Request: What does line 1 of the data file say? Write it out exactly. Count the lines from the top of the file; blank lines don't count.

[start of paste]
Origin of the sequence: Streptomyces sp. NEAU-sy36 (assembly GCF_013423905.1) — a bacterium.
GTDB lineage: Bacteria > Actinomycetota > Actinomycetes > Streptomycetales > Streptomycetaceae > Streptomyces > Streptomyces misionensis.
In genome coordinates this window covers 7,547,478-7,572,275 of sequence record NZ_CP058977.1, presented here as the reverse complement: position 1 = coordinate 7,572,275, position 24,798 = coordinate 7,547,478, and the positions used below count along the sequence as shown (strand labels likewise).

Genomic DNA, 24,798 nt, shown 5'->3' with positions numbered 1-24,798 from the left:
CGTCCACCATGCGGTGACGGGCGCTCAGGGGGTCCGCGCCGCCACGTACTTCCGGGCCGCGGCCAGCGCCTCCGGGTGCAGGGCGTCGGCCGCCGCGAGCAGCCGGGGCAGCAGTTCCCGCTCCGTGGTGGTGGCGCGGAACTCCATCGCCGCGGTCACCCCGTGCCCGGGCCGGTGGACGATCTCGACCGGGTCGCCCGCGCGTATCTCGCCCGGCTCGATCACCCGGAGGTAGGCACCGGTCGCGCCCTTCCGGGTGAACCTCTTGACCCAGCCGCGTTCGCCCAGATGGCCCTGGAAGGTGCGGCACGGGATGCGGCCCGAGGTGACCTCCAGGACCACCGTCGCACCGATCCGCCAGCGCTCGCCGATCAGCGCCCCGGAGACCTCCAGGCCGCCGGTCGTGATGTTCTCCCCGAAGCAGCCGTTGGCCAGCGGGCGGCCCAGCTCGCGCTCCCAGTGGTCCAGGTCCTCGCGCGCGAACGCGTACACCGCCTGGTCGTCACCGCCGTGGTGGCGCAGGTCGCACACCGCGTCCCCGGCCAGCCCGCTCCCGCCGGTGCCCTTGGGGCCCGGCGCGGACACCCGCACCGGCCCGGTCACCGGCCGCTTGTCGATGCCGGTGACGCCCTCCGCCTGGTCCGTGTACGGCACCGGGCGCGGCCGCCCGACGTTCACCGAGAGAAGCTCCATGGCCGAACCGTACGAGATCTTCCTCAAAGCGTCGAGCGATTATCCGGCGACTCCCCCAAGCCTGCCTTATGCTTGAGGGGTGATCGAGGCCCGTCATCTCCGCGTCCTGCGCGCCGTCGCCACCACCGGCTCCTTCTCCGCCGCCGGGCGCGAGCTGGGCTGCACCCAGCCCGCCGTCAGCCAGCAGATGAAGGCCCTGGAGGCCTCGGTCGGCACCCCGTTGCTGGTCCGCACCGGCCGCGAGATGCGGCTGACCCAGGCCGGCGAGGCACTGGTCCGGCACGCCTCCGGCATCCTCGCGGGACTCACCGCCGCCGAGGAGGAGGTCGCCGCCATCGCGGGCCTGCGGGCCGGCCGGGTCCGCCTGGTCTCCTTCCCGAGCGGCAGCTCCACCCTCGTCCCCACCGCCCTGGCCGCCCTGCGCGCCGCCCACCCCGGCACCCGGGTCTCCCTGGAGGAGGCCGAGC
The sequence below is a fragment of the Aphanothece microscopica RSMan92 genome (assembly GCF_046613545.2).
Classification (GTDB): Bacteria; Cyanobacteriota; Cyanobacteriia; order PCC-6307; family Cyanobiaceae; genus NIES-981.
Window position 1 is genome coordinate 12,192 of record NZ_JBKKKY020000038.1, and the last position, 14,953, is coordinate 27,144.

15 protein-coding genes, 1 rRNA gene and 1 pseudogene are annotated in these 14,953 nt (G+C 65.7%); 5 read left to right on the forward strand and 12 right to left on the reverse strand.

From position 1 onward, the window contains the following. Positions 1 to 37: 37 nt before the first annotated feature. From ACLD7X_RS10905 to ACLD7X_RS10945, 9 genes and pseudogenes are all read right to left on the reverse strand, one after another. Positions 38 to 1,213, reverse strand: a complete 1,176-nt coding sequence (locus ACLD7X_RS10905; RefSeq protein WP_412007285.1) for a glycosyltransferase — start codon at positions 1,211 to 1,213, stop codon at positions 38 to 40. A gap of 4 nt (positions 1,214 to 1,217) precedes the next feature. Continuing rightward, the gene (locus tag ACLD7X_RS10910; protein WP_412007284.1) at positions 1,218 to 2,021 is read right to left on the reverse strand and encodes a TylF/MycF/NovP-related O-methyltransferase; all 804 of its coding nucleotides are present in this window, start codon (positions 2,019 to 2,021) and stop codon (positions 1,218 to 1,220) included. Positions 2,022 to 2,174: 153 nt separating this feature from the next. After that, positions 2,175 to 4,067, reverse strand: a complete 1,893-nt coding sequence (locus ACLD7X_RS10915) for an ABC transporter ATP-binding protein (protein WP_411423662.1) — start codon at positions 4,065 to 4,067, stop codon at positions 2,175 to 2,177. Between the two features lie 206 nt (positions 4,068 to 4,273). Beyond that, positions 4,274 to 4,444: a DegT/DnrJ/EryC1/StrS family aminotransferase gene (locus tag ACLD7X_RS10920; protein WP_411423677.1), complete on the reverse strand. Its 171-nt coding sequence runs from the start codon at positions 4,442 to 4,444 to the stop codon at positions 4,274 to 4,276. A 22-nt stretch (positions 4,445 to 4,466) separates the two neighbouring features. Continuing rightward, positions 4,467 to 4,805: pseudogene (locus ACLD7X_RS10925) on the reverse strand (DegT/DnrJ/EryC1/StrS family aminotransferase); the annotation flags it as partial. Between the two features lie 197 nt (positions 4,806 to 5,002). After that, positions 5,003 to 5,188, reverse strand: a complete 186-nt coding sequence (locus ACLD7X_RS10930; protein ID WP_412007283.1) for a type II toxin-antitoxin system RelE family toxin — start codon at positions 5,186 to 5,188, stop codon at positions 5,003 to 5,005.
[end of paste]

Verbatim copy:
Origin of the sequence: Streptomyces sp. NEAU-sy36 (assembly GCF_013423905.1) — a bacterium.